The great myth about our ongoing defense drawdown is it is designed to make possible a “pivot to the Pacific.” This is only true in the sense that the Navy and Air Force–the primary services concerned with a future Pacific conflict–are being cut less than the Army and Marine Corps, upon whom we have depended to fight wars in Iraq and Afghanistan during the past decade.
The ground forces are losing more than 100,000 troopers. The air and naval forces are not making such drastic cutbacks, but they are cutting back just the same, as this article in the San Diego Union Tribune notes: “The Navy is cutting nearly 3,000 mid-career troops in a first-of-its-kind layoff this year, made necessary by record-high re-enlistment.” In other words, petty officers who had been looking forward to a 20+-year career, as is standard, are now being sent to the unemployment line after only 10 or so years of service–this at a time of high unemployment. As the article notes, this is part of an ongoing reduction of the Navy’s ranks. In 2006, it had 359,373 personnel; today it has 325,700; by 2014 it is due to be down to 320,000.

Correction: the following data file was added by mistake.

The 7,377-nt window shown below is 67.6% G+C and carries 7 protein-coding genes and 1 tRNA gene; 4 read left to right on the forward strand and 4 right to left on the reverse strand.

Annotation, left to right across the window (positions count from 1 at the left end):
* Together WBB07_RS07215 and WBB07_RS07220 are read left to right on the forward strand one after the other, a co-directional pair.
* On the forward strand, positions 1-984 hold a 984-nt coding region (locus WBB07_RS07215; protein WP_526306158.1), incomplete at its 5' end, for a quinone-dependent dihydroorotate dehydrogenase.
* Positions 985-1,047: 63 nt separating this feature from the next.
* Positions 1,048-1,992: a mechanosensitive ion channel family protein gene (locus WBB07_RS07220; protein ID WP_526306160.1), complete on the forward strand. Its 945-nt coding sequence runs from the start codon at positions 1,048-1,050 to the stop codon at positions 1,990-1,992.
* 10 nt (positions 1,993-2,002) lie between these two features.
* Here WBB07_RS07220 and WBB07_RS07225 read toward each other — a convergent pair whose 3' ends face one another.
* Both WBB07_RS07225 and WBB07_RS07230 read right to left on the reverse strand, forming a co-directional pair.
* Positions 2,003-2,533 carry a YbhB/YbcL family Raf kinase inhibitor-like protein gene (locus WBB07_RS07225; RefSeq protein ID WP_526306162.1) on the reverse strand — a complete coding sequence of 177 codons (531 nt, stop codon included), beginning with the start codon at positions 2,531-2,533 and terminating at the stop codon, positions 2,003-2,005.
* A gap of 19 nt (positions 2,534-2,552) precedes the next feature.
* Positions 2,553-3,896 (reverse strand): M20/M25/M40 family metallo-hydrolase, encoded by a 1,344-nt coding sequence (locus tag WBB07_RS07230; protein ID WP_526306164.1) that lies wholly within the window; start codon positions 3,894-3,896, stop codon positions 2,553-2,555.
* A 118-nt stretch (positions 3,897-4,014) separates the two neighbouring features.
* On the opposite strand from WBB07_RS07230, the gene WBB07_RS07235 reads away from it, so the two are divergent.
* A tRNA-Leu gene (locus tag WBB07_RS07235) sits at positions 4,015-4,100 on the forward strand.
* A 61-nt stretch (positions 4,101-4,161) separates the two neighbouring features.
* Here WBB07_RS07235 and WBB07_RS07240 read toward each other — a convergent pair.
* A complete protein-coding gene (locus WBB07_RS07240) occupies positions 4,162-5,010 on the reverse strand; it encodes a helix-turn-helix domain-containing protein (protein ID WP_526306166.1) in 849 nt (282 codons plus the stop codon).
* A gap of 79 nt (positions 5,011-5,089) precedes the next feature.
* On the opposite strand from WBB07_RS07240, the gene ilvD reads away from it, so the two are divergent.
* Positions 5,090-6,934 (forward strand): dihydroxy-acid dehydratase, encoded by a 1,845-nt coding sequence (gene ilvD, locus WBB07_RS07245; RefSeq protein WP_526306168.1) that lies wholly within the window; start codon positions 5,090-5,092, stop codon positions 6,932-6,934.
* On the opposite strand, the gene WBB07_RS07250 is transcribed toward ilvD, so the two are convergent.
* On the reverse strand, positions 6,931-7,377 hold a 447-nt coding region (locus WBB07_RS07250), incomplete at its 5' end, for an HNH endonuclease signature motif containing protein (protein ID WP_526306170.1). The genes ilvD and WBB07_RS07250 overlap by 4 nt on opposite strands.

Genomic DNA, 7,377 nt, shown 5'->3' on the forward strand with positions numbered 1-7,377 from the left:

This personnel downsizing has been accompanied by a downsizing in the fleet. The Navy today is down to 282 ships, the lowest level since before World War II, and is likely to wind up during this decade with just 246 ships. As retired Marine Lt. Gen. Chip Gregson notes, “This is important because no matter how capable the ship, it can only be in one place at a time. And power projection that stays is about ships.”
Meanwhile, as Richard Cleary and Tom Donnelly note, the new defense budget is also reducing our acquisition of the F-35 Lightning, the essential fifth-generation fighter we need to keep up with China: “The Obama Pentagon has reduced the 2013 purchase of Lightnings from 42 to 29 and reduced the planned five-year buy by more than 100 aircraft.”
Pacific pivot? Hardly. More like an across-the-board disarmament that is proceeding at varied rates in different services and different parts of the world.